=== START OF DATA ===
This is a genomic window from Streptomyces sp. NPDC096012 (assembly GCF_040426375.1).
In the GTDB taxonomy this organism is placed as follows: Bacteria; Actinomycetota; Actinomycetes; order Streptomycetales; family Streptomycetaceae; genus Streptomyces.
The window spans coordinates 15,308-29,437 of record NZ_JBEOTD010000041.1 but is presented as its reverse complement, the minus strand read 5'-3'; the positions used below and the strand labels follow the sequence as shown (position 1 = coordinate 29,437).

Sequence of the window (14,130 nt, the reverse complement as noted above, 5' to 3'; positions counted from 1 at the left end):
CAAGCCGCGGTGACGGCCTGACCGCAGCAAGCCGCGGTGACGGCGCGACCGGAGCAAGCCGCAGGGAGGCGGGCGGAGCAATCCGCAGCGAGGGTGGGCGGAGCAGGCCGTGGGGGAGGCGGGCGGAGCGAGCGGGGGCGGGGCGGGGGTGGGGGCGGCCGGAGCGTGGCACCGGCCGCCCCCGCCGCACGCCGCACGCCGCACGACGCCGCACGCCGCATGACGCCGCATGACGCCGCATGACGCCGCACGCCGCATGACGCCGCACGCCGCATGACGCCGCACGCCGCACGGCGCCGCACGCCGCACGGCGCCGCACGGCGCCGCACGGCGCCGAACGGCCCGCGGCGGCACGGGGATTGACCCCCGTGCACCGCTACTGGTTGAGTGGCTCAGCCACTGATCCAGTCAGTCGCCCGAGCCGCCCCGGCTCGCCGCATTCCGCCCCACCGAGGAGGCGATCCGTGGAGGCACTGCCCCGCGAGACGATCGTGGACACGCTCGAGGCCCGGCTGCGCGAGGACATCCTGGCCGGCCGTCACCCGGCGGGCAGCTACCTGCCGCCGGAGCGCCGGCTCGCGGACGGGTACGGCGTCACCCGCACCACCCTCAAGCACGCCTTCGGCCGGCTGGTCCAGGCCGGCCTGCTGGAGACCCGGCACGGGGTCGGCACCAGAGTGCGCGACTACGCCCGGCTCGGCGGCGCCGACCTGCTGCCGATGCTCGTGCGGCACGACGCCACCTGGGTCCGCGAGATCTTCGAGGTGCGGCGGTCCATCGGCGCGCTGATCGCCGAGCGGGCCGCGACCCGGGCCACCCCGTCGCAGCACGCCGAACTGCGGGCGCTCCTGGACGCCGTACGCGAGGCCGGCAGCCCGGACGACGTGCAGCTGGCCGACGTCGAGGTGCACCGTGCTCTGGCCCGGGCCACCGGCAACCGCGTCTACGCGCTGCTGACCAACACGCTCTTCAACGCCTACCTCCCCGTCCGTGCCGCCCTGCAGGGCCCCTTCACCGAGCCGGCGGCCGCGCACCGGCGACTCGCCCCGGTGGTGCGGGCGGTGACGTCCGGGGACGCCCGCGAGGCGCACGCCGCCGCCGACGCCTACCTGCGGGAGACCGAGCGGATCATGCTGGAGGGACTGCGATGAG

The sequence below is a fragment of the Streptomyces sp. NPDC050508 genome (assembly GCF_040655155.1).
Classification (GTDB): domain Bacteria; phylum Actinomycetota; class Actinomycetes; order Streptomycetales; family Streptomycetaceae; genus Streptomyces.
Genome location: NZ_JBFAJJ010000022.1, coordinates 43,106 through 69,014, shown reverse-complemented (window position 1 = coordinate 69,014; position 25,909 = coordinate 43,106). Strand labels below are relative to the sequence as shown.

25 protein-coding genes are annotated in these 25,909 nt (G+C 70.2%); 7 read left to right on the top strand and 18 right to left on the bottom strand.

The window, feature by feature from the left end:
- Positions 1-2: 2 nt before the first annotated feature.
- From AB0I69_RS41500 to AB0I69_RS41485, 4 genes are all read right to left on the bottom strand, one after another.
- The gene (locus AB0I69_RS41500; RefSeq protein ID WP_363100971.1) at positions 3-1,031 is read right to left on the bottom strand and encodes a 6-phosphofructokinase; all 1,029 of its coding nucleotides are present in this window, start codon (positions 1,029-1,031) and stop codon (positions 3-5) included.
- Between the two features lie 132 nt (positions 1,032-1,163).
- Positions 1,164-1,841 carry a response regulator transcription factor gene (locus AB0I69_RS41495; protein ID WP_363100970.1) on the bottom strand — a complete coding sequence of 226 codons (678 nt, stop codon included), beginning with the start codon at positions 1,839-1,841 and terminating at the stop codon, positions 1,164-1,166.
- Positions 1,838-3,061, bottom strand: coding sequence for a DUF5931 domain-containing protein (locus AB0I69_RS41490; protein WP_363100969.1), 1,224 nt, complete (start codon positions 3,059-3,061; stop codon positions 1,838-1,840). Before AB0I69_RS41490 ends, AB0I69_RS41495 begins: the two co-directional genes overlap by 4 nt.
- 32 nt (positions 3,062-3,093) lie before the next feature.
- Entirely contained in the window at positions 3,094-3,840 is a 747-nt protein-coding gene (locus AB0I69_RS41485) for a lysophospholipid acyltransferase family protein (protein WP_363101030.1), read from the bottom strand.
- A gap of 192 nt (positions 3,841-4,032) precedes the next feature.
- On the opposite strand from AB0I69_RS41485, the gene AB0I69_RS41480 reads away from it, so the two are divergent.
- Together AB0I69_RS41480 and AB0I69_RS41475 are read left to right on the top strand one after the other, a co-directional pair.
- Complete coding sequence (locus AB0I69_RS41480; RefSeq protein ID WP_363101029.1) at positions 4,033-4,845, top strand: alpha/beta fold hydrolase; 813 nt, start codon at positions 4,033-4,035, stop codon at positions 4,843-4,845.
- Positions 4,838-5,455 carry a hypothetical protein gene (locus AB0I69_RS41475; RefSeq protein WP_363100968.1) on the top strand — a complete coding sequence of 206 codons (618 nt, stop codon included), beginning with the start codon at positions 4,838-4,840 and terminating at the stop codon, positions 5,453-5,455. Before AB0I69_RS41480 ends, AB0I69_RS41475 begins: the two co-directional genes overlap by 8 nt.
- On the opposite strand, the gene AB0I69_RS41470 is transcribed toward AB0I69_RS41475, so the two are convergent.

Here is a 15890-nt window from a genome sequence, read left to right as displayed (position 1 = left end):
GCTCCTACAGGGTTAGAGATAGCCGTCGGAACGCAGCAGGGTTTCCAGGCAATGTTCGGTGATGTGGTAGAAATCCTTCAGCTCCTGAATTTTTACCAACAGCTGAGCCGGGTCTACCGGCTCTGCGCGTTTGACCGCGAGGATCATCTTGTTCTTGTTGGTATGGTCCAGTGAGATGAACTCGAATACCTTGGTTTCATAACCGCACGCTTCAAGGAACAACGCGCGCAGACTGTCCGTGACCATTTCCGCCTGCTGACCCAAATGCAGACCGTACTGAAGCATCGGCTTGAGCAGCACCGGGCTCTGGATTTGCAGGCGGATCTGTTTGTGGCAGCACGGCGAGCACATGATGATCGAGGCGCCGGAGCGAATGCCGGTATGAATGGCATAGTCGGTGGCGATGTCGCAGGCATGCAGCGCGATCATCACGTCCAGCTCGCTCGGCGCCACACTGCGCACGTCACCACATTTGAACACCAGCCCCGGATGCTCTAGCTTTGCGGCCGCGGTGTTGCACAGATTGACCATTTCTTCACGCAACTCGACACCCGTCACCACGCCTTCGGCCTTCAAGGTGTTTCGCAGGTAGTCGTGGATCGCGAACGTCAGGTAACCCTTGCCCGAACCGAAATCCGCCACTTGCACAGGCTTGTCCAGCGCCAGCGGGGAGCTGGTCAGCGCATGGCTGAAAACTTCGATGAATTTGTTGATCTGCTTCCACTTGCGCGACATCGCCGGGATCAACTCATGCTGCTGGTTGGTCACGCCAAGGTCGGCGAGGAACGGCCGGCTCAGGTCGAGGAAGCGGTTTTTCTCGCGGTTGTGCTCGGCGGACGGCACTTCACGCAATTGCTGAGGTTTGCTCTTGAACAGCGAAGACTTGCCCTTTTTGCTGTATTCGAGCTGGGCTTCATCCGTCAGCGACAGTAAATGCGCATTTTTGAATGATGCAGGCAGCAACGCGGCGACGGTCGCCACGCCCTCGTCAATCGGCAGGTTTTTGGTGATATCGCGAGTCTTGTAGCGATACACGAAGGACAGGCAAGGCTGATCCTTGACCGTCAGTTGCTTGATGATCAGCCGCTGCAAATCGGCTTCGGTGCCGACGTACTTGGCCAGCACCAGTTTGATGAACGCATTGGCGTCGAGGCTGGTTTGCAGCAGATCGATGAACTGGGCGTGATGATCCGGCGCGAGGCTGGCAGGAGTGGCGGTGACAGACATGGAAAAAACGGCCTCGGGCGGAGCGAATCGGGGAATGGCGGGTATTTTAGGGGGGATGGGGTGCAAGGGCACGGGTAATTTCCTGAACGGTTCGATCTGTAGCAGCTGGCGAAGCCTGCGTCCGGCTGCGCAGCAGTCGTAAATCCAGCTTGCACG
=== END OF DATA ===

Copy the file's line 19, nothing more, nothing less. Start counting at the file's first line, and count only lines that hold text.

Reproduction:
- A gap of 192 nt (positions 3,841-4,032) precedes the next feature.